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Conducting Research in Psychology: Measuring the Weight of Smoke
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Conducting Research in Psychology: Measuring the Weight of Smoke

3.33  ·  Rating details ·  39 Ratings  ·  4 Reviews
Using humor and interesting examples that students can understand and relate to, authors Brett W. Pelham and Hart Blanton have written an informative and comprehensive research methods text that your students will really enjoy. This brief book includes hands-on activities that involve learning by doing, methodology exercises that encourage students to use their intuitions ...more
Paperback, 430 pages
Published February 1st 2006 by Wadsworth Publishing (first published November 30th 1998)
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Oct 15, 2014 rated it did not like it  ·  review of another edition
I cannot believe this book is part of a recommended reading list for a proper educational institution

A person would actually become dumber after reading this book. Between the bible stories and the miss-representation of the scientific method, it is difficult to find any credibility in it without seeking verification.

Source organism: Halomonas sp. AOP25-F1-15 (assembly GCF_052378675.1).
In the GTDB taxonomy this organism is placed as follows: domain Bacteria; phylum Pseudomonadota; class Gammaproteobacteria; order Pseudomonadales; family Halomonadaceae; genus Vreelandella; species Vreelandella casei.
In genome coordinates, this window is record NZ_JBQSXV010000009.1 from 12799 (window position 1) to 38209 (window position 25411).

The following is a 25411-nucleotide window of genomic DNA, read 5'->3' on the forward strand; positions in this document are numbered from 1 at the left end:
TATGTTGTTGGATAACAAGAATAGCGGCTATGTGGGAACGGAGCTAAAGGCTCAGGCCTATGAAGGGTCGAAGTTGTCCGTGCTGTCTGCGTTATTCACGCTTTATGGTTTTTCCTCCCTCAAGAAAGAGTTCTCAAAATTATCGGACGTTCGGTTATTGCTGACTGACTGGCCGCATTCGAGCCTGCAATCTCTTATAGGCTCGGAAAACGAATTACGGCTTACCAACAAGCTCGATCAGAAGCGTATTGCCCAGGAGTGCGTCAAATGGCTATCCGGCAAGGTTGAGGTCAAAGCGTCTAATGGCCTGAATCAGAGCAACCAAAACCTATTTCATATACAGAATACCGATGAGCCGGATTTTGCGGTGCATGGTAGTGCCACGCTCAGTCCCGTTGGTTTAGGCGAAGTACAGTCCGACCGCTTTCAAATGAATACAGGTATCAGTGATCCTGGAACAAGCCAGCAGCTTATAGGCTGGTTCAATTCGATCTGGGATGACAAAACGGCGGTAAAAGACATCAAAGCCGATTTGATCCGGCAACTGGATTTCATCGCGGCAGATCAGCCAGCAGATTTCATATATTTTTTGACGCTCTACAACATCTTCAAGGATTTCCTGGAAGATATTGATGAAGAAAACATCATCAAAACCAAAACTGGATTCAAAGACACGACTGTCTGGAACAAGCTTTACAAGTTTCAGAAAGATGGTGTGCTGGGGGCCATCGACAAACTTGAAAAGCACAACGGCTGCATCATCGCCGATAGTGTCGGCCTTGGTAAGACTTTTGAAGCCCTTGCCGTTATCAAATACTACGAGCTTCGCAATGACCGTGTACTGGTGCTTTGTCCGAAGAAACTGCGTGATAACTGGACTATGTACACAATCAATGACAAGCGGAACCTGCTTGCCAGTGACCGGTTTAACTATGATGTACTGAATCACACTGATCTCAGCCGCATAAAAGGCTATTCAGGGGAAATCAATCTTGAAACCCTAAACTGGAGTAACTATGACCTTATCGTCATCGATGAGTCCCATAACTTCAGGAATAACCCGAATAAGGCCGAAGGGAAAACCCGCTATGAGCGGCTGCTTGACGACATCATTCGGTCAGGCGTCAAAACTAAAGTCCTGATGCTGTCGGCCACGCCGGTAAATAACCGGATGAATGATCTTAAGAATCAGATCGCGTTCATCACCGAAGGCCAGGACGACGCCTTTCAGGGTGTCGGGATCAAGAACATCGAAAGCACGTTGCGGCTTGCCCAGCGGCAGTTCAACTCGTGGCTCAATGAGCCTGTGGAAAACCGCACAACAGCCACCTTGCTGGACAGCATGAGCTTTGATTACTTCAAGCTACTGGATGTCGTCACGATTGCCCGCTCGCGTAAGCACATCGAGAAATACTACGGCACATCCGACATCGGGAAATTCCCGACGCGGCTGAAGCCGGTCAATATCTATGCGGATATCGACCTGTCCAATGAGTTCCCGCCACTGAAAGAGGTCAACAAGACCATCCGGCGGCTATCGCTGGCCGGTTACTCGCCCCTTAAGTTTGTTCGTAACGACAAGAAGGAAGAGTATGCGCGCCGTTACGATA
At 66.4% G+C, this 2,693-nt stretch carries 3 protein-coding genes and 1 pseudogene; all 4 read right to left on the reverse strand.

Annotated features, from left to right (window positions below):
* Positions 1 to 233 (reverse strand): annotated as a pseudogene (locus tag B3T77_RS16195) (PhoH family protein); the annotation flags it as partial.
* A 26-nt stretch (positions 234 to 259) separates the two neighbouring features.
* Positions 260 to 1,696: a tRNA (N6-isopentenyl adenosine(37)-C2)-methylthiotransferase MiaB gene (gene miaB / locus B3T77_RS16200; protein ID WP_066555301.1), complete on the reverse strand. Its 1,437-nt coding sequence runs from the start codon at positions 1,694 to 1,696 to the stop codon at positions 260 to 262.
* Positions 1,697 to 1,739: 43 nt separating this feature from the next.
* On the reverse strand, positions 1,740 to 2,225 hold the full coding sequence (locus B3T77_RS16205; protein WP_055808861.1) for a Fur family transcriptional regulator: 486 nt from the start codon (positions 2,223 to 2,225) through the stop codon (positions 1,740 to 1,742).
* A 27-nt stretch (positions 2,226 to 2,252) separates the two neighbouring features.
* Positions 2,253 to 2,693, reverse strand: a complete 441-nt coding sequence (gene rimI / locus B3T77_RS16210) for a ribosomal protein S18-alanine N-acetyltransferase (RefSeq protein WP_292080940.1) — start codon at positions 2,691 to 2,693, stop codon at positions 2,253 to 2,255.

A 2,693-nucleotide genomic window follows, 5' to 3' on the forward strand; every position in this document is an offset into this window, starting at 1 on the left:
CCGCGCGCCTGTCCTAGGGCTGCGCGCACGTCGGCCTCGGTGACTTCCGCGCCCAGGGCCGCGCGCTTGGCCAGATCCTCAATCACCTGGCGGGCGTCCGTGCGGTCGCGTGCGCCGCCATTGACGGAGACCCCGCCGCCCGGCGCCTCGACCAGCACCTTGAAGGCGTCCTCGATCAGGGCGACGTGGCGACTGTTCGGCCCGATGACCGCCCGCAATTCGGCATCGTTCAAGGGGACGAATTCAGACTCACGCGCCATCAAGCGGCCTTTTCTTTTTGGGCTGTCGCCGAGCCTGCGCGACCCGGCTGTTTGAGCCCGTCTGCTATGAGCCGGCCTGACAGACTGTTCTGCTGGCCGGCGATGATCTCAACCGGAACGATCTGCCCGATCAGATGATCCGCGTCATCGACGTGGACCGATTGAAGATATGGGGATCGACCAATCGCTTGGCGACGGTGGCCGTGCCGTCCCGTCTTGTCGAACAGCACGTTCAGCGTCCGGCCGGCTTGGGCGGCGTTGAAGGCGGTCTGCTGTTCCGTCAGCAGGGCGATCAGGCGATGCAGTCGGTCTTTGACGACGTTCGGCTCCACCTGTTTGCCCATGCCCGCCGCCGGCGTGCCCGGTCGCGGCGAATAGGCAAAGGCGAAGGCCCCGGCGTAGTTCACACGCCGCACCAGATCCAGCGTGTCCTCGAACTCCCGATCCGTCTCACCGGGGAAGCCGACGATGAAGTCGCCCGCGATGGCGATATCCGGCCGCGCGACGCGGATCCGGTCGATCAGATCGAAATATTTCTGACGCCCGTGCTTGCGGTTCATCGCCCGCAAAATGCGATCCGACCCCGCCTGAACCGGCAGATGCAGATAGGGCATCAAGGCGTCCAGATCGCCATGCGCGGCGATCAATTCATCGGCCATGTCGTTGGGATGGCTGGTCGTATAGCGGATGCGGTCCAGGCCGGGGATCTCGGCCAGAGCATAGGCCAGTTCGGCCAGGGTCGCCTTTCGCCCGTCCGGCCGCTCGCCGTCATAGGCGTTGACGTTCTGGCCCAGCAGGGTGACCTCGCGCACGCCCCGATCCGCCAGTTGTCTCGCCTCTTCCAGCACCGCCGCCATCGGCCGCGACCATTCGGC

Equating Science to religion and claiming that scientists have just as much 'faith' as superstitious people is insulting, and facile.

Although I have edition 4. I'm not sure the earl
This book started out well. It was interesting, humorous (though maybe trying a little too hard), and then it just fell apart. Nothing happened in the writing style; the problem is with the content coverage. It was weirdly organized, shallow where it should have been deep, and way too deep where shallow would suffice. Perhaps it would be more appreciated by a social scientist, but it was too survey-focused and Social Psychology focused for this scientist.
Scott Whitney
Apr 23, 2012 rated it it was ok
This book was ok for what it was designed to do, but it has a few problems. The author seemed to think he was getting paid by the word and used a ton more than he needed to get the point across. The book was incredibly hard to read with the excessive working used.
Jul 30, 2013 rated it it was amazing
Really easy to understand and uses modern-day studies to explain points
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Jennifer Beaulieu
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